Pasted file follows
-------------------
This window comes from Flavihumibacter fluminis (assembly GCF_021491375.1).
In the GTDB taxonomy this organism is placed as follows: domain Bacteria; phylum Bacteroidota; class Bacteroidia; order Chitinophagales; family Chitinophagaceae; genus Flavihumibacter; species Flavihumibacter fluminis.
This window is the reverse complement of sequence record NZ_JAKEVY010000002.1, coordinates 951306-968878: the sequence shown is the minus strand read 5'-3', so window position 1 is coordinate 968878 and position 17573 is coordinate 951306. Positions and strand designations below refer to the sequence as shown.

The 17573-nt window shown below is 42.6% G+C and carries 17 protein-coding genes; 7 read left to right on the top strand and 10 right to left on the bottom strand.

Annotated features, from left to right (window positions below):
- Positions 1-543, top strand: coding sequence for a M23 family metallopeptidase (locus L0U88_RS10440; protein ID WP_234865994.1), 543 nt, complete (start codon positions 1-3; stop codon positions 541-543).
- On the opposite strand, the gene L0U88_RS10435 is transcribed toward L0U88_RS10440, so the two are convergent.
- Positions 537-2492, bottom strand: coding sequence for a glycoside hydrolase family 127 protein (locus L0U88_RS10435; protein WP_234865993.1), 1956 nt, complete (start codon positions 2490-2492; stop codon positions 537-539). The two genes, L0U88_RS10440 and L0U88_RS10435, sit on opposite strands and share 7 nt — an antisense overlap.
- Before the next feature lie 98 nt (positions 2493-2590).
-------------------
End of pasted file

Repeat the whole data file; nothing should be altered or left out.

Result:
This window comes from Flavihumibacter fluminis (assembly GCF_021491375.1).
In the GTDB taxonomy this organism is placed as follows: domain Bacteria; phylum Bacteroidota; class Bacteroidia; order Chitinophagales; family Chitinophagaceae; genus Flavihumibacter; species Flavihumibacter fluminis.
This window is the reverse complement of sequence record NZ_JAKEVY010000002.1, coordinates 951306-968878: the sequence shown is the minus strand read 5'-3', so window position 1 is coordinate 968878 and position 17573 is coordinate 951306. Positions and strand designations below refer to the sequence as shown.

The 17573-nt window shown below is 42.6% G+C and carries 17 protein-coding genes; 7 read left to right on the top strand and 10 right to left on the bottom strand.

Annotated features, from left to right (window positions below):
- Positions 1-543, top strand: coding sequence for a M23 family metallopeptidase (locus L0U88_RS10440; protein ID WP_234865994.1), 543 nt, complete (start codon positions 1-3; stop codon positions 541-543).
- On the opposite strand, the gene L0U88_RS10435 is transcribed toward L0U88_RS10440, so the two are convergent.
- Positions 537-2492, bottom strand: coding sequence for a glycoside hydrolase family 127 protein (locus L0U88_RS10435; protein WP_234865993.1), 1956 nt, complete (start codon positions 2490-2492; stop codon positions 537-539). The two genes, L0U88_RS10440 and L0U88_RS10435, sit on opposite strands and share 7 nt — an antisense overlap.
- Before the next feature lie 98 nt (positions 2493-2590).